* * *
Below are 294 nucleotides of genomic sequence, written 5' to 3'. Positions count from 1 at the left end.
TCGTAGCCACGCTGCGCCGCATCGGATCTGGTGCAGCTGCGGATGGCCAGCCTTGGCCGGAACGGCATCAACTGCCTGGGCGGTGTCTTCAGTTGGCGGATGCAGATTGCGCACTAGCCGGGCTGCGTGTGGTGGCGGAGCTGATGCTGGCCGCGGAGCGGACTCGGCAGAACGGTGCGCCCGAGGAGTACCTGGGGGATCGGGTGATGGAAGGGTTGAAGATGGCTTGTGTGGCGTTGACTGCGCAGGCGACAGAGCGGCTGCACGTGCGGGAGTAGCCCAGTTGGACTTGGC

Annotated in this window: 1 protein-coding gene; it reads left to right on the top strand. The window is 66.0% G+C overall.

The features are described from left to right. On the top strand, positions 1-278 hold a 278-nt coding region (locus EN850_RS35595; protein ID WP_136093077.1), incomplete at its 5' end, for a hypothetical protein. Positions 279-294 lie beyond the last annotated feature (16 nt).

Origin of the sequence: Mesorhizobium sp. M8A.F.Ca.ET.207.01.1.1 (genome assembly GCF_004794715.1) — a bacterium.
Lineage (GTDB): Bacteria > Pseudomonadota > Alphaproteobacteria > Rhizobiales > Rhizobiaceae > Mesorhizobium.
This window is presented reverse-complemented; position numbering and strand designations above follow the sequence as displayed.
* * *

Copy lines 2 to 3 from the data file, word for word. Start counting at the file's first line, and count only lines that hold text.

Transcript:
TCGTAGCCACGCTGCGCCGCATCGGATCTGGTGCAGCTGCGGATGGCCAGCCTTGGCCGGAACGGCATCAACTGCCTGGGCGGTGTCTTCAGTTGGCGGATGCAGATTGCGCACTAGCCGGGCTGCGTGTGGTGGCGGAGCTGATGCTGGCCGCGGAGCGGACTCGGCAGAACGGTGCGCCCGAGGAGTACCTGGGGGATCGGGTGATGGAAGGGTTGAAGATGGCTTGTGTGGCGTTGACTGCGCAGGCGACAGAGCGGCTGCACGTGCGGGAGTAGCCCAGTTGGACTTGGC

Annotated in this window: 1 protein-coding gene; it reads left to right on the top strand. The window is 66.0% G+C overall.